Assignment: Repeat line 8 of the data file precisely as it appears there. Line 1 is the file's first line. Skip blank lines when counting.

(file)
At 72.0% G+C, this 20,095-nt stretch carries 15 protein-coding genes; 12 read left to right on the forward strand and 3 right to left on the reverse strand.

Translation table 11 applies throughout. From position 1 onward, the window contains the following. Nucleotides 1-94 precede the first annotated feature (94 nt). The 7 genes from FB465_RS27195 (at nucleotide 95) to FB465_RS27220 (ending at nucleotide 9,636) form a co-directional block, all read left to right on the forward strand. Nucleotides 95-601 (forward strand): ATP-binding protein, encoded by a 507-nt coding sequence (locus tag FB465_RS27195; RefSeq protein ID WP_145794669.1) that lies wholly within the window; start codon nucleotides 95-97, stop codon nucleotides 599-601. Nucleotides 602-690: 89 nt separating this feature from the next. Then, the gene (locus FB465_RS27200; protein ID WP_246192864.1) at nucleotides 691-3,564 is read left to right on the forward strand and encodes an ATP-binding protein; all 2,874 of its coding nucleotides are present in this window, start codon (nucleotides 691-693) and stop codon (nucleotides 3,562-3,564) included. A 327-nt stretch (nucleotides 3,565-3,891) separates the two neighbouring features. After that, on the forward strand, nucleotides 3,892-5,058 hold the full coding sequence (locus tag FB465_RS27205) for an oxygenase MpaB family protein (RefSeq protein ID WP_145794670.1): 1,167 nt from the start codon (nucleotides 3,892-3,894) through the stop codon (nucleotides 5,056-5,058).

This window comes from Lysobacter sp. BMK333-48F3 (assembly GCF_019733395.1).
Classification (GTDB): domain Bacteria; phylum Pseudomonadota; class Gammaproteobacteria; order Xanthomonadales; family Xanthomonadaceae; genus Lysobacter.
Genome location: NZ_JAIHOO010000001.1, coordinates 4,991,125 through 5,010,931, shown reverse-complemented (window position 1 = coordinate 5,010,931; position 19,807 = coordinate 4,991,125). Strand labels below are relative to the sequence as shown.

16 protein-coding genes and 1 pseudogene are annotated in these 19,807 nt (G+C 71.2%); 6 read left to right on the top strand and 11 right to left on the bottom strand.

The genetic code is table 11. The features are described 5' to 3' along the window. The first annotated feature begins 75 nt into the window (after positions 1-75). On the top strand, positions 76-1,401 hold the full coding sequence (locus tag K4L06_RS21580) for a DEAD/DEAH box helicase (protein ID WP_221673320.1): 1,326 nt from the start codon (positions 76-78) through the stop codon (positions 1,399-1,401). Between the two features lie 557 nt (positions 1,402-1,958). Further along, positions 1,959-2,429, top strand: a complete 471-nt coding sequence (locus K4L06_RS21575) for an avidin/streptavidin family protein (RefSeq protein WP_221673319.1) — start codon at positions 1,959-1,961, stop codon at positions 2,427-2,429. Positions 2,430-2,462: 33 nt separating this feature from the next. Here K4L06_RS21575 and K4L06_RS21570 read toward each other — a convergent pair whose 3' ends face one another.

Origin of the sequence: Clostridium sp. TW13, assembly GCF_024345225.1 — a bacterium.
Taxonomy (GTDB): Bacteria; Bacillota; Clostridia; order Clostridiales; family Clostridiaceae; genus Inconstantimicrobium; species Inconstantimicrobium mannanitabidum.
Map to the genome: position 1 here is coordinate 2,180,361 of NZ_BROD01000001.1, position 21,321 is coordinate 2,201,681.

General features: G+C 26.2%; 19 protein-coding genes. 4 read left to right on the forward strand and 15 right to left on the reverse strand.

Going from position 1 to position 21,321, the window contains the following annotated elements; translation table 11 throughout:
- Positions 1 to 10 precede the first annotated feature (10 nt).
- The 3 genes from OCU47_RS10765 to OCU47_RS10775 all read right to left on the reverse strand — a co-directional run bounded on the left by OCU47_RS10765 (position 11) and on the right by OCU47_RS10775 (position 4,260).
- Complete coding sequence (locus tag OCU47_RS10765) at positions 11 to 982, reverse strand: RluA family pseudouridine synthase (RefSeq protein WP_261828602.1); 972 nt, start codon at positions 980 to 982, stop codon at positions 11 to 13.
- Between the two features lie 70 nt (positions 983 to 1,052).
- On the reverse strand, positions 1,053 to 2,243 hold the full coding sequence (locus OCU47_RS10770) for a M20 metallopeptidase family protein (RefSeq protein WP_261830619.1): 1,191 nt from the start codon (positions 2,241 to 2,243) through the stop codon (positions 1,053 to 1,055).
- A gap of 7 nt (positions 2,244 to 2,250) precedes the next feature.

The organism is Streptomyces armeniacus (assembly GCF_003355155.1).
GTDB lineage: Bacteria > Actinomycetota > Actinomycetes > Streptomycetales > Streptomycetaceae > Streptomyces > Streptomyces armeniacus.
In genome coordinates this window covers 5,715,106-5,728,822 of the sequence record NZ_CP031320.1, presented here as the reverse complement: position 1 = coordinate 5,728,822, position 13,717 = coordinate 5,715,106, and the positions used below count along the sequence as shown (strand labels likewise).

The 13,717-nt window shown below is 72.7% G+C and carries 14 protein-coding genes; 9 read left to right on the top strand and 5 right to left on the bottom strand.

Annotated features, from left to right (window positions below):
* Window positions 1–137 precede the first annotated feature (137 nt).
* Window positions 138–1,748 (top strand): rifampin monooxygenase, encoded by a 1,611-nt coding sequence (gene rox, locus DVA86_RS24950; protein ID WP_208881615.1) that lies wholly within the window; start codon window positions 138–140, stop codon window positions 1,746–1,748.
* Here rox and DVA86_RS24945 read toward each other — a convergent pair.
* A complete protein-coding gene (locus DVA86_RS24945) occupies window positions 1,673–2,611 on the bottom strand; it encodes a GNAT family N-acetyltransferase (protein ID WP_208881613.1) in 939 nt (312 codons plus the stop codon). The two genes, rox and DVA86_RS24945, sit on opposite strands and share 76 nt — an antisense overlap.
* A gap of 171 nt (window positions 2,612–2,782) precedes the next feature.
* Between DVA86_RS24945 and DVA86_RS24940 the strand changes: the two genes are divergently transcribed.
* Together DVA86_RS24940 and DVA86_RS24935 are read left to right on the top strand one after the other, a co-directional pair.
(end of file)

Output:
Origin of the sequence: Clostridium sp. TW13, assembly GCF_024345225.1 — a bacterium.